We have a brand new Slasher Studios review today from author Jayme K. Check it out below and make sure to like Jayme’s Facebook page and buy a copy of his books. Support indie writing!
Stephen King’s IT premiered on ABC in the fall of 1990 and from that moment onward, many children’s psyches were scarred for life and kids across the country developed a fear of clowns. Some older horror fans may cite Poltergeist as the reason for their coulrophobia, but for my generation–it was all about Pennywise the Clown.
This two-part television movie is probably the most well known and well liked of Stephen King’s adaptations, but 23 years later–does it hold up?
The answer is no. It does not hold up. As a matter of fact, some parts of it are outright laughable. But in 1990, this was scary shit.
Seven childhood friends must reunite and return to their hometown of Derry, Maine to put an end an unstoppable evil force that has begun feeding off of the town’s children for the first time in 30 years.
The television movie, adapted from King’s bestselling novel of the same name, does a pretty decent job of adapting the most fundamental elements of the story but (of course) is completely and utterly watered down in comparison to the book itself. I can’t fault it for not having lepers offering blowjobs, or child gangbangs in the sewer, or a refrigerator full of dead pets (and truthfully, who would want to see any those things?) This was ABC after all–the same network that brought us Family Matters. Considering the budget and content limitations director Tommy Lee Wallace faced, IT is not a bad movie, and certainly not a bad horror movie.
As anyone who has watched the two-parter could tell you, the strongest half is the first 90 minutes. The seven child actors (Jonathan Brandis, Seth Green, Ben Heller, Adam Faraizl, Emily Perkins, Marlon Taylor, and Brandon Crane) really bring their A-game and that’s rare to see in any film. They truly show up the seven adult actors (Richard Thomas, John Ritter, Harry Anderson, Denis Christopher, Annette O’Toole, Richard Masur, and Tim Reid) in every way, shape, and form. The two actors that steal the show, however, are Tim Curry as Pennywise and Jarred Blancard as the local bully, Henry Bowers. Everyone goes on and on about how Tim Curry is flawless in the title role, and don’t get me wrong–he is. He’s the best thing about this movie. But Blancard doesn’t get enough credit for his turn as Henry Bowers. He is perfect in the role and absolutely believable.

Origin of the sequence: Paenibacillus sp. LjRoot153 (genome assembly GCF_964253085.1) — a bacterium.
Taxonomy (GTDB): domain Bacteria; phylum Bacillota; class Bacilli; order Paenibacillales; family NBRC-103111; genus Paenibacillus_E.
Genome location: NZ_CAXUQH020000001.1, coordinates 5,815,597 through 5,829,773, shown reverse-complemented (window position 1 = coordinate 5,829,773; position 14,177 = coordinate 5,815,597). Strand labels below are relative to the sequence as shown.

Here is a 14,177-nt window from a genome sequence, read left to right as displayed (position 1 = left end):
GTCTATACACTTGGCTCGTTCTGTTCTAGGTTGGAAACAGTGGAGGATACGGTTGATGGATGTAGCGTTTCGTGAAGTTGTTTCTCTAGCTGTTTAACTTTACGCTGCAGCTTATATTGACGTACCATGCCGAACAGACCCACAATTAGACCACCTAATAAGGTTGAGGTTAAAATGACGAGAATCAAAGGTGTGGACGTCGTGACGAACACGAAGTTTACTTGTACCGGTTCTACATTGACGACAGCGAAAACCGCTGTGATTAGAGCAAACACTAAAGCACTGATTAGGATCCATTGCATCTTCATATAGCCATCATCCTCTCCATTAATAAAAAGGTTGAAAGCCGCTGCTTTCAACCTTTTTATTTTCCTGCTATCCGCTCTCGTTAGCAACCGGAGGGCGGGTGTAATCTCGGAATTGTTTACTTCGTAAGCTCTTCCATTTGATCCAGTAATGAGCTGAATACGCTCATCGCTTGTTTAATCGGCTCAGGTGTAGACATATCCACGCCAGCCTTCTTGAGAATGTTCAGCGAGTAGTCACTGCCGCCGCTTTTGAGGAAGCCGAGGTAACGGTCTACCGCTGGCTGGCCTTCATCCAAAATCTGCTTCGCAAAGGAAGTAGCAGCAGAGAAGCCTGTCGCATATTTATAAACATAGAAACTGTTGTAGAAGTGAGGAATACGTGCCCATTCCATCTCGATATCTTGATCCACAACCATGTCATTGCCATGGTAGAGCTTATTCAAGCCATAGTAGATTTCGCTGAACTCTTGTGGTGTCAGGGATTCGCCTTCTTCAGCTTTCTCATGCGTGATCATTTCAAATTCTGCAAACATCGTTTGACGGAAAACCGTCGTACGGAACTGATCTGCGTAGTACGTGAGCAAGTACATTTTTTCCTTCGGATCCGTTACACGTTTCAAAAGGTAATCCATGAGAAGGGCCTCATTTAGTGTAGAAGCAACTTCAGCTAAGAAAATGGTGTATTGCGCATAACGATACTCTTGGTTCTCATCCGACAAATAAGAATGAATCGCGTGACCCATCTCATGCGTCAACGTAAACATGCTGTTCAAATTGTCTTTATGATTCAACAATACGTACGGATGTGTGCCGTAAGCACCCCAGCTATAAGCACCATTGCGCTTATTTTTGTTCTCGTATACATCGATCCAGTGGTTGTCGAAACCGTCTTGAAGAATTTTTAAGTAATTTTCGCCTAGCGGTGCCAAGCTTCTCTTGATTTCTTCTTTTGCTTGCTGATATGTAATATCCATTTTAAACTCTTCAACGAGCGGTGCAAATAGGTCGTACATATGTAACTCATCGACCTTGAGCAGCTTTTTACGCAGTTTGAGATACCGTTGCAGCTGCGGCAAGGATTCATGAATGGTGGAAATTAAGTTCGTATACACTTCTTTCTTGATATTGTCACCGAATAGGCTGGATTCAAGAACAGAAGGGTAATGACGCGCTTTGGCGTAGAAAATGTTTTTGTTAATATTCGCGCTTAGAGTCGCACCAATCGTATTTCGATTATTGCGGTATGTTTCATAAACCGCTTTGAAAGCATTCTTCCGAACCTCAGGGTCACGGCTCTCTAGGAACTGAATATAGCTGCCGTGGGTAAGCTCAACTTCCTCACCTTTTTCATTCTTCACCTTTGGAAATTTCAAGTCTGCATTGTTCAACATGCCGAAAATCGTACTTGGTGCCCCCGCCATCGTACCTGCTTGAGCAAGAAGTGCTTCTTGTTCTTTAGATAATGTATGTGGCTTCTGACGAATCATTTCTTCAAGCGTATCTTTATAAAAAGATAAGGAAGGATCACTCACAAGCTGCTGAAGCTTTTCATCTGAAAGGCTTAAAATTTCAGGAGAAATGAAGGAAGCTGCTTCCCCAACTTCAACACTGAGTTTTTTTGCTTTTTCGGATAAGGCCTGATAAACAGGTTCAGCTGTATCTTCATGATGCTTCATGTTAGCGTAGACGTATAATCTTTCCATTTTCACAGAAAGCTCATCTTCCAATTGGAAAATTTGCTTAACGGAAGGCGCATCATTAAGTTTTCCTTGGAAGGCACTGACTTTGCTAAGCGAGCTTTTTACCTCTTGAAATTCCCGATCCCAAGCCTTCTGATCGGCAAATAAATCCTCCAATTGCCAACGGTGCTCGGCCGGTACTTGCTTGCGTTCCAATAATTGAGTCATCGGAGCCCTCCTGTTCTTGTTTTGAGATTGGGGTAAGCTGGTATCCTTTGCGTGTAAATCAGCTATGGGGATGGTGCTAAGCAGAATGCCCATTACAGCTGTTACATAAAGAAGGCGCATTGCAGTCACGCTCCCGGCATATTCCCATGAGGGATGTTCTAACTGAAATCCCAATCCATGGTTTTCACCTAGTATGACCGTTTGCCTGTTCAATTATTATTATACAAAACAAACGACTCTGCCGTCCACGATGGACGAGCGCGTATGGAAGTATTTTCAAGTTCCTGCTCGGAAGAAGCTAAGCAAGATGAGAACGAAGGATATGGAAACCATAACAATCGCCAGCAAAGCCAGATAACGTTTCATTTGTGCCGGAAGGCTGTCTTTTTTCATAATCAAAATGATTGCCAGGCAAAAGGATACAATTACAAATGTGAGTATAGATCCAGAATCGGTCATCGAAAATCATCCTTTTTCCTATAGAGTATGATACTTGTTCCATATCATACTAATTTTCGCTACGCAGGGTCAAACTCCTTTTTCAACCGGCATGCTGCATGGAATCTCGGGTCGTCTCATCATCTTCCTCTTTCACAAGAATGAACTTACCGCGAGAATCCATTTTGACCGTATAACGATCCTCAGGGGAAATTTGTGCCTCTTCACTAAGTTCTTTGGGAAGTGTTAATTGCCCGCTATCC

The movie has its fair share of flaws–such as its use of the book’s lackluster ending, poor special effects, and timeline inconsistencies. But ultimately I find these things excusable. It’s my belief that a good horror film, over time, does one of two things. It either becomes timelessly frightening or a parody of itself. And IT effectively, and unintentionally, has transcended into parody. That’s not to say that there aren’t creepy moments, or fine examples of acting, but if you watch the movie lightheartedly and go into it knowing that some moments will be…less than impressive…you’ll ultimately find yourself enjoying IT a lot.